Publication: North Caucasus Weekly Volume: 6 Issue: 39

Kavkazky Uzel reported on October 19 that a total of 92 rebel gunmen were killed on October 13 during the attack on government and law enforcement buildings in Nalchik, Kabardino-Balkaria. RIA Novosti reported that day that a total of 24 law enforcement officers died in the attack along with ten civilians, while Ekho Moskvy radio quoted the press secretary of Kabardino-Balkarian President Arsen Kanokov as saying that the bodies of ten civilians killed in the attack had been identified while another two bodies remained unidentified.

Some media, however, cited sources who indicated that the official statistics grossly understated the number of people killed in Nalchik. on October 18 quoted Fatima Tisova, a local journalist who works for the Associated Press, as saying that “there is no more room in the morgues.” The website noted that the republican authorities are refusing to return bodies for burial, insisting that practically all the dead were rebel fighters. The head of the Spiritual Board of Muslims of Kabardino-Balkaria, Anas Pshikhachev, also claimed that the official statistics understate the number of people killed in the fighting in Nalchik. “My neighbor was one of the hostages held at the 3rd police precinct building,” Pshikhachev said, as quoted by the website of the weekly newspaper Versia on October 18. “He says that practically all the hostages were immediately shot. There were people in civilian clothes among the attackers who, having hidden weapons under their clothes, beat their way through the crowd and opened fire.” Pshikhachev told Versia that his father was wounded in the head by a stray bullet as he was entering a store in central Nalchik across from the 2nd police precinct building, where a full-scale shootout between security forces and insurgents had broken out.

On October 18, mothers of rebels killed in the October 13 attack gathered outside the government headquarters in Nalchik to demand that their sons’ bodies be handed over for burial. A similar demonstration took place the previous day in front of the republican prosecutor’s office. Relatives of the dead guerrillas wrote a letter to the republic’s chief prosecutor, Yuri Ketov, demanding that they be returned for burial. Kavkazky Uzel, meanwhile, quoted President Kanokov as saying that the bodies of some “wayward” participants in the attack who had been used as “cannon fodder” might be retuned to their relatives so that “cruelty does not engender cruelty.”

Meanwhile, reported on October 19 that relatives of people killed in the Nalchik fighting gathered outside the city morgue for a fifth consecutive day to demand the return of their relatives’ bodies. According to the website, the morgue was being guarded by approximately ten soldiers who said they were under orders to allow only one or two people at a time inside to identify bodies. One of the relatives outside the morgue told that he had just identified the body of his 27-year-old son, Vadim Zhekamukhov, who had been killed by six bullets when he got out of his car to pick up his niece at a kindergarten located across from the 1st police precinct building, the site of another shootout. The website also described a distraught woman coming out of the morgue who had just identified the body of her son, who was also killed in a crossfire. It quoted a man standing outside as saying that the woman’s dead son had probably been officially recorded as “one of the Wahhabis. They don’t have enough bodies of [rebel] fighters, and are including ordinary innocent civilians among them.” The man claimed that most of the attackers had in fact managed to escape Nalchik.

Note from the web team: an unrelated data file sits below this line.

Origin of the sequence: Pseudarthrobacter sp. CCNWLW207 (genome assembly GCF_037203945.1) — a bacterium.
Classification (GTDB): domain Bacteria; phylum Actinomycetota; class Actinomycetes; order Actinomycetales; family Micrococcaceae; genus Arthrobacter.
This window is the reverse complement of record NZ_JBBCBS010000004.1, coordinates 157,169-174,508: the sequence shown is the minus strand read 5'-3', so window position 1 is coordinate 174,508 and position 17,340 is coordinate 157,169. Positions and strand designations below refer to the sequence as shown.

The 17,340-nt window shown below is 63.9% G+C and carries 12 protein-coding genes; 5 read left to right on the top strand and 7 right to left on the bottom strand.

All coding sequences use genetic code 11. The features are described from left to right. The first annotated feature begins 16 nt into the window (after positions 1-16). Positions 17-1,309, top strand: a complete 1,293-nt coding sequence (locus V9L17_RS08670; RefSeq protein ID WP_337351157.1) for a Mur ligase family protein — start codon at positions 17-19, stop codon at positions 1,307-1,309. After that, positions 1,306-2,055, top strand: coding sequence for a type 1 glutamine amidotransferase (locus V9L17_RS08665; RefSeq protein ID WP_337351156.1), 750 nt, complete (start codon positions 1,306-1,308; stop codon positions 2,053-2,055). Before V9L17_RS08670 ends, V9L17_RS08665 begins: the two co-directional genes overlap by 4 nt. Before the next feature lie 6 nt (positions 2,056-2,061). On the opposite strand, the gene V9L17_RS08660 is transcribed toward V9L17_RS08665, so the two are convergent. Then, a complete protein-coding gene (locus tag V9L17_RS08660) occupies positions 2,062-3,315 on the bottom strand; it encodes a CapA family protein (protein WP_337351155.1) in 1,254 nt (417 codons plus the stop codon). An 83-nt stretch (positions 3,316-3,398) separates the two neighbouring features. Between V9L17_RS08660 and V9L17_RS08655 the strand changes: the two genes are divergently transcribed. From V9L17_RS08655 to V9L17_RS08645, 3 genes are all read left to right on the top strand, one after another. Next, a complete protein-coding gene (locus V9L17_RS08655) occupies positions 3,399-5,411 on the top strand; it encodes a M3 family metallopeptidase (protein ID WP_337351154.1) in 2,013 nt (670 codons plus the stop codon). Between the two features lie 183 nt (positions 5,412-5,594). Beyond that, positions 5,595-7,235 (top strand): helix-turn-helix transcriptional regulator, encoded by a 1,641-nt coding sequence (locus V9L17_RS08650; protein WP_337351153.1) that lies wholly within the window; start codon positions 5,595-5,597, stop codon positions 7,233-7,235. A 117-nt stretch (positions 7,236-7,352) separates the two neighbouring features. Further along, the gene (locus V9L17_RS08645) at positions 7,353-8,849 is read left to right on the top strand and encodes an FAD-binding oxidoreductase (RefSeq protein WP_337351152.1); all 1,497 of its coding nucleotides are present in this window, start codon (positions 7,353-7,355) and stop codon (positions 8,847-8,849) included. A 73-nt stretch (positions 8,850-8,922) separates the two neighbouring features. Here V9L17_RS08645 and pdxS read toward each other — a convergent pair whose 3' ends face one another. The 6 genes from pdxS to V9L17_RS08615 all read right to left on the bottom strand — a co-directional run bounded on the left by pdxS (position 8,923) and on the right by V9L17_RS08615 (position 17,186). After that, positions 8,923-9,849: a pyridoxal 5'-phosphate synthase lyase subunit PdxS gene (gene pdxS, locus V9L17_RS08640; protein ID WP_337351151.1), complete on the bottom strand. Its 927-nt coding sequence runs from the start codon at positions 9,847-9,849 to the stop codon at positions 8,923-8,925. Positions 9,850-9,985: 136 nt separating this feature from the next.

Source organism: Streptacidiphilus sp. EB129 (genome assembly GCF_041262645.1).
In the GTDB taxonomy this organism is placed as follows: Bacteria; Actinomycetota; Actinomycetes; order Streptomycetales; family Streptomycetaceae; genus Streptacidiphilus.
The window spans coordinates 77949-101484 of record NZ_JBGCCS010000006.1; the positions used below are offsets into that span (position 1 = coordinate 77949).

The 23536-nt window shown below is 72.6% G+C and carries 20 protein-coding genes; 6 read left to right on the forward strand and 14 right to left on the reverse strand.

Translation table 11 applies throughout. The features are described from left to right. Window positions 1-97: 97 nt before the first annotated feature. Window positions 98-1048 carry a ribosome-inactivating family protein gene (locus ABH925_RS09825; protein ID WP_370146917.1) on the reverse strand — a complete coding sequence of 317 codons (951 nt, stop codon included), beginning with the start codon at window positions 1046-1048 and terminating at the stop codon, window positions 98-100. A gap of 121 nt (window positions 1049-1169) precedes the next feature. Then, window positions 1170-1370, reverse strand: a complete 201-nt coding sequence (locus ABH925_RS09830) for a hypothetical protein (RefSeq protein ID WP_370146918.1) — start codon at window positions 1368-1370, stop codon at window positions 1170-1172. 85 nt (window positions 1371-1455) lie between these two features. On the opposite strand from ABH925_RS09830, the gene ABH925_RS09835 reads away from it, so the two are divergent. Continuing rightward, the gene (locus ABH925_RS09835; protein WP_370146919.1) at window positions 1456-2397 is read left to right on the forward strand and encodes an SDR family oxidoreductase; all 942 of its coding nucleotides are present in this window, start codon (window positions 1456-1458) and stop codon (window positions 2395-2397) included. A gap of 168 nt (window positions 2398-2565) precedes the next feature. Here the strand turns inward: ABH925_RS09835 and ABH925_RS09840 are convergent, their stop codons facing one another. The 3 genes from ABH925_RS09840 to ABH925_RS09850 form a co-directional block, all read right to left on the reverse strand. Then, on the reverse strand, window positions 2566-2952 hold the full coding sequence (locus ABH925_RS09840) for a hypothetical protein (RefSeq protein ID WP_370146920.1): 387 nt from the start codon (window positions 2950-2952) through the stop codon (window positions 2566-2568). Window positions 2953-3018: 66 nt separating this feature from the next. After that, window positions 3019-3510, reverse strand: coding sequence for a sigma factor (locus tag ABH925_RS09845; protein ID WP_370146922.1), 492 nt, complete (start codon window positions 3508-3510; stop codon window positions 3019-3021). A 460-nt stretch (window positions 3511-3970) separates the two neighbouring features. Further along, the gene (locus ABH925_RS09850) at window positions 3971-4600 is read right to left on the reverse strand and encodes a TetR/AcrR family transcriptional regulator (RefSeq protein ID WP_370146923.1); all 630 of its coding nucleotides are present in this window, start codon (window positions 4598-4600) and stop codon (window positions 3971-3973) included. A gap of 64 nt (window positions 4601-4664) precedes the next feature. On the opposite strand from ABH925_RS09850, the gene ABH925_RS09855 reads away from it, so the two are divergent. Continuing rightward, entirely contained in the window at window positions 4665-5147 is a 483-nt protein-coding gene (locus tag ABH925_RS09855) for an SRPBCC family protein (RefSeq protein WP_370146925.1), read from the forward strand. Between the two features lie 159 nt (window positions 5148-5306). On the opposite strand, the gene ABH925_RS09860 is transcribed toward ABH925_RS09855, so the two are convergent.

Exactly how many rebels were involved in the attack, how many were killed and how many escaped, remains murky. As Vremya novostei correspondent Ivan Sukhov wrote from Nalchik for the newspaper’s October 17 edition, federal Interior Minister Rashid Nurgaliev declared on the evening of October 14 that 72 rebels had been killed and 31 captured. On October 15, Kabardino-Balkarian President Arsen Kanokov claimed that 150 rebels were involved in the attack. “The difference, by all appearances, bears witness to the fact that the order given by the head of state [President Vladimir Putin] not to let the rebels out of Nalchik was not completely fulfilled.” Kabardino-Balkaria’s Prime Minister, Gennady Gubin, claimed that none of the Nalchik attackers had managed to escape the city, Ekho Moskvy reported on October 17.

Sukhov of Vremya novostei quoted a source close to “the Muslim community of Nalchik” as saying that the attackers numbered roughly 200, and that they assaulted 11 or 12 sites simultaneously using groups each consisting of five to ten fighters. According to the source, half of the attackers were from Kabardino-Balkaria while the other half came from other republics and even from abroad. Sukhov noted that eyewitnesses to the attacks said the attackers included young and inexperienced fighters who did not have even camouflage uniforms, and older and more experienced fighters who were well equipped. Sukhov wrote that Nalchik residents insist that the number of civilians killed in the violence was, at minimum, 40.